FF – Immigrant

Photo courtesy of Brenda Cox (https://brendasrandomthoughts.wordpress.com/)


Walking on the high street is daunting. The signs, the chatter, it’s all alien.  I understand so little, and nothing is familiar. I long for home, even knowing I can never go back.

It gets worse when I learn a few words: sound combinations that stick in my throat and taste strange on my tongue. I am certain I’m saying them all wrong. People cast glances to their friends, ask me to repeat myself, tut and mutter “bloody immigrants”.

I shrink just a little more each time, longing for a place that no longer exists. A place where I belong.


I saw something the other day, that said “respect staff who don’t speak perfect English, most of us would have neither the skill nor the courage to take a job in a language that wasn’t our first.” As an immigrant myself, I cannot imagine moving to a country where I not only had another culture and accent, but a whole different language (or linguistic system in some cases). Brenda’s beautiful photograph fills me with that sense of foreign, and respect for those people who choose to or are forced to come here and must feel similarly daunted… but make it through and thrive.


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42 responses to “FF – Immigrant

  1. You conjure a sense of aloneness and even of brave desperation that I can feel. That’s writing!

  2. You wove great feeling into this well done!

  3. It always helps to try and put yourself in the other person’s place and ask how you would feel or cope. Good take on the prompt.

  4. Anomie is a symptom of modern living, compounded if you’re doing it in a culture you’re not familiar with. I appreciate the sentiments in your extroduction.

  5. I remember traveling and being in a foreign country where I did not speak the language or know the customs. I was ever so thankful when I heard a simple “good morning” in English that I nearly cried for the joy of it. Since that time, I have endeavored to learn how to say hello, thank you, and please in as many languages as I can.

    • Sounds like a wonderful idea, Bear. I definitely think we anglophones are inclined to take it for granted that people will be able to understand us, without much effort on our part.

  6. GHLearner

    Wonderful, empathic story and I love the Extroduction, too.

  7. Great take on the photo, imaginative and compassionate. People will take on all sorts of challenges for the opportunities they are afforded even as foreigners. But no culture or place is perfect in its attitude towards them. Sadly, that’s human nature.

  8. Beautifully told. Loved the extroduction. As someone who’s followed their husband around the world and had to learn 3 different languages in order to get on with my new everyday life, I’ve never ceased to be amazed at the various attitudes towards those trying to express themselves in a foreign tongue. Much to reflect on.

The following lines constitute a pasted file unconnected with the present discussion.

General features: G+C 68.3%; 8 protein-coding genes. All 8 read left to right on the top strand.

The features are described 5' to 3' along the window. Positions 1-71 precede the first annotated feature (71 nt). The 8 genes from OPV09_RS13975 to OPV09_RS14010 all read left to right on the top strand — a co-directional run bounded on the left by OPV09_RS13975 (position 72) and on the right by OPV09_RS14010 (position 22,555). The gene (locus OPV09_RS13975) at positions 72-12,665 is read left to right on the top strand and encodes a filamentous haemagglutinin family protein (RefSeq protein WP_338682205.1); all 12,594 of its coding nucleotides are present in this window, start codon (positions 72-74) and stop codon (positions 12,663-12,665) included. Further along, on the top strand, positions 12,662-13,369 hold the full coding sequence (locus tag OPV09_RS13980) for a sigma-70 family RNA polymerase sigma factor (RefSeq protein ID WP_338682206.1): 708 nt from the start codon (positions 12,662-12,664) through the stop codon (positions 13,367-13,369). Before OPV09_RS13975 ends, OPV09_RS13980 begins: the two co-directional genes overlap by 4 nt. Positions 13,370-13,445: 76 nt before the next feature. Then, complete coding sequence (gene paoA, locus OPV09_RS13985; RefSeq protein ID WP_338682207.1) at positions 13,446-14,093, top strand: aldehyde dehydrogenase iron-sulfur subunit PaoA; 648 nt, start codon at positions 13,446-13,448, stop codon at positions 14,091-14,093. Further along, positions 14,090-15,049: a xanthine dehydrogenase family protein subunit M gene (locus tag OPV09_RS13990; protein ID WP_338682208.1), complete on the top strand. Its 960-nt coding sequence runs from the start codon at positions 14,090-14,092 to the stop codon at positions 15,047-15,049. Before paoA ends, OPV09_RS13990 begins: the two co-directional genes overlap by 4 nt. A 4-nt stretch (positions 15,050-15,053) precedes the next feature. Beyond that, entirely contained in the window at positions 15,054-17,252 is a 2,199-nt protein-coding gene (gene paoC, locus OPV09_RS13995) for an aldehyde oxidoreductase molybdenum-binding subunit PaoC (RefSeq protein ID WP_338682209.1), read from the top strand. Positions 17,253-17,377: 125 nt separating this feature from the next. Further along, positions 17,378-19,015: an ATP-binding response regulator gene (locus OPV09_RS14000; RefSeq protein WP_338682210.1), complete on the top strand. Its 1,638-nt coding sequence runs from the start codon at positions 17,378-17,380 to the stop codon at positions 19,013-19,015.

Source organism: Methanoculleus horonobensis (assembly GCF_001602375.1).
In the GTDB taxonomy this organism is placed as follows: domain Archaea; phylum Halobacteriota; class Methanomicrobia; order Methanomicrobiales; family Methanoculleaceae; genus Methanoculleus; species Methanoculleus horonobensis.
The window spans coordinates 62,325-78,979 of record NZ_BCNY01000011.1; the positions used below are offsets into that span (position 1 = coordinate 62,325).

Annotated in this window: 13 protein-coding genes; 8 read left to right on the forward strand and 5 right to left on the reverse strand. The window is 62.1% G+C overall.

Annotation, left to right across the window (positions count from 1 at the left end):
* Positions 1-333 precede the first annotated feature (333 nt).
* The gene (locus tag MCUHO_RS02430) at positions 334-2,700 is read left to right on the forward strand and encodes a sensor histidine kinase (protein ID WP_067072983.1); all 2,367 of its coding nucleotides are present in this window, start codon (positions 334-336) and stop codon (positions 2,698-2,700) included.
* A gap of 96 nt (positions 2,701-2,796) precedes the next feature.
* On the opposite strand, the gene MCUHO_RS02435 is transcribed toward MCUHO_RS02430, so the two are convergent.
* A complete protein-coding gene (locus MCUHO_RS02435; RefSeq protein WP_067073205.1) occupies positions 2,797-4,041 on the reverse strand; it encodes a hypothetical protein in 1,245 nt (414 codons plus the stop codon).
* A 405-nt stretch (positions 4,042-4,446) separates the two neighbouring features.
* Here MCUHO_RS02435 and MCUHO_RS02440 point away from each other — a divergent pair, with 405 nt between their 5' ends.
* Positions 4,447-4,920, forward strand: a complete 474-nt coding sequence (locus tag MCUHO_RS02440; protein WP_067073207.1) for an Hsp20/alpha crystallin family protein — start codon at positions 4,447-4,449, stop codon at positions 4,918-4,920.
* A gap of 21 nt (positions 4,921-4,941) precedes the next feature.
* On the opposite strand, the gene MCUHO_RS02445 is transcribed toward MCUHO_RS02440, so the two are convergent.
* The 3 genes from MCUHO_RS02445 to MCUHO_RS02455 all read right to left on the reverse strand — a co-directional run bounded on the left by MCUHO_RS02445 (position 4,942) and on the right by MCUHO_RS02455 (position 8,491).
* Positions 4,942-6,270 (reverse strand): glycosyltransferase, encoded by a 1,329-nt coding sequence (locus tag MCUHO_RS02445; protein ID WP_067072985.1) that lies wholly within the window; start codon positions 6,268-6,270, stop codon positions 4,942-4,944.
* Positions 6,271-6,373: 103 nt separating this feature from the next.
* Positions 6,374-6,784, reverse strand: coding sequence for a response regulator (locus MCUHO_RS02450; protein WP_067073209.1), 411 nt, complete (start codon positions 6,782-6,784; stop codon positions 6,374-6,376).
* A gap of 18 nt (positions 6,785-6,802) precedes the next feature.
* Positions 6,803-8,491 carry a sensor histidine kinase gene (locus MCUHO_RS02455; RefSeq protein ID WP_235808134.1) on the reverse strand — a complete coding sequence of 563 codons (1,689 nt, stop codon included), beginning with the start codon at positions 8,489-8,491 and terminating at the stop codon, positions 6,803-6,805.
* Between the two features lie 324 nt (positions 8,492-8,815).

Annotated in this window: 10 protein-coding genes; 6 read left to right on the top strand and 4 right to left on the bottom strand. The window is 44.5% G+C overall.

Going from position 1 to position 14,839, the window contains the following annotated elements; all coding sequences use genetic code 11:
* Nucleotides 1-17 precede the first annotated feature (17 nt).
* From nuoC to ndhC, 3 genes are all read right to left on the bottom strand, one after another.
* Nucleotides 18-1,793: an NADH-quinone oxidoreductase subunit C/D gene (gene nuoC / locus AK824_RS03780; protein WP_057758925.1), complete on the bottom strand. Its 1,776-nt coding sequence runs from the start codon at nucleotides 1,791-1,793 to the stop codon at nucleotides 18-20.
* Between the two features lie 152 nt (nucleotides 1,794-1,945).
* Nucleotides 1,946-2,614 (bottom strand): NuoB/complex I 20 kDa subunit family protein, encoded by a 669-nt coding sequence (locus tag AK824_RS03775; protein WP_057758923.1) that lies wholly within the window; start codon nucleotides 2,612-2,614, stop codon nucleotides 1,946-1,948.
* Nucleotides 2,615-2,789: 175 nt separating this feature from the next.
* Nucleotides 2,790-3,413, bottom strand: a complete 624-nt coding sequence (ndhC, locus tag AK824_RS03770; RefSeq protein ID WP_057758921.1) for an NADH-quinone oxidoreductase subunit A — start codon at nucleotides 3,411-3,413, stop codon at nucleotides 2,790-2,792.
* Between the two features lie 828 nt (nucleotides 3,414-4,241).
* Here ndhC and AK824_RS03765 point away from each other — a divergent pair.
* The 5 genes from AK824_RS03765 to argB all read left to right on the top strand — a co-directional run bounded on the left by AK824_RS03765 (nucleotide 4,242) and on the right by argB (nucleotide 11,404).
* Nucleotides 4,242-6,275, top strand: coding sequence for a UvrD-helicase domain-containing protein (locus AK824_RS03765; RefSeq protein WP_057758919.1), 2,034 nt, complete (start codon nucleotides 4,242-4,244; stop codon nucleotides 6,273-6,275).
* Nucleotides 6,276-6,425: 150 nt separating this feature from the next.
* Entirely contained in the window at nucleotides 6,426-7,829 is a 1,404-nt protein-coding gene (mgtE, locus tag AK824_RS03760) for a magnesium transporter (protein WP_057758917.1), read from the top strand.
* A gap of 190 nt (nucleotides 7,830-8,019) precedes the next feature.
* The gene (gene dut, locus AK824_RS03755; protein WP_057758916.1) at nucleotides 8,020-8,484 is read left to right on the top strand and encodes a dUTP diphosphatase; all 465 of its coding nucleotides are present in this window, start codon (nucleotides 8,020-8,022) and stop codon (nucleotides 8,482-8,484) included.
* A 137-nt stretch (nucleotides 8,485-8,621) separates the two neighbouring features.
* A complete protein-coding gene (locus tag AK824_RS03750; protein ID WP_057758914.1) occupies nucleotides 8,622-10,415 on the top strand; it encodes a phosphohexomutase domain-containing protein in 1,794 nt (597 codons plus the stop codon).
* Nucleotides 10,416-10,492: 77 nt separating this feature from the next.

9. Such a good portrayal of what it’s like to be the outsider. The disorientation, the sinking of confidence and the grieving for what was. So sad and so beautifully done.

  10. Dear Jen,

    You’re echoing a sentiment I’ve long held. Personally I admire and envy those who speak more than one language. I hate it when someone mocks their accents and have been known to ask them how well they’d do in the other person’s country. I do speak some Spanish and my immigrant friends appreciate when I use it. They’re quite gracious about my errors. Perhaps if people traveled more they’d appreciate other cultures and languages. There. You got me started with one of my favorite soapboxes.
    Lovely story. Wonderfully told.

    Shalom y Paz,


    • Get on your soapbox here any time, Rochelle! The world would be a better place if we could all be a bit more gracious and appreciative of each other’s efforts and challenges.
      Thank you!

  11. it’s tough to be uprooted and live in a foreign country. it’s either you survive or die.

  12. The emotion really came through in this piece, Jen. And perhaps it’ll open some eyes. Well done.

  13. This is wonderful. I can feel the narrator’s desire to be part of yet feeling disparate.

  14. I agree, it is difficult to fit in in new and foreign places when you stand out in every which way.

  15. You express beautifully the anxiety that one experiences in these situations.
    As someone who lives in a foreign country, albeit less alien than your portrayal, I understand and empathise.

  16. Stranger in a strange land. I admit I’ve never visited a country where I didn’t already have some knowledge of the language.

    • Well done you for pre-learning the languages, then. I must admit as a tourist I have taken advantage of the almost-universality of English to go to some amazing places where I knew nothing of the vernacular.

  17. Living, not just visiting, outside your heart culture and language can be daunting. You captured that feeling very well!

  18. This is how it feels to be lonely (in the words of the inspired carpets) lovely stuff, nailed it

  19. Intense and heartfelt. Wonderful writing.

  20. Pingback: I Didn’t, But Here’s Some Who Did | The Diligent Dilettante

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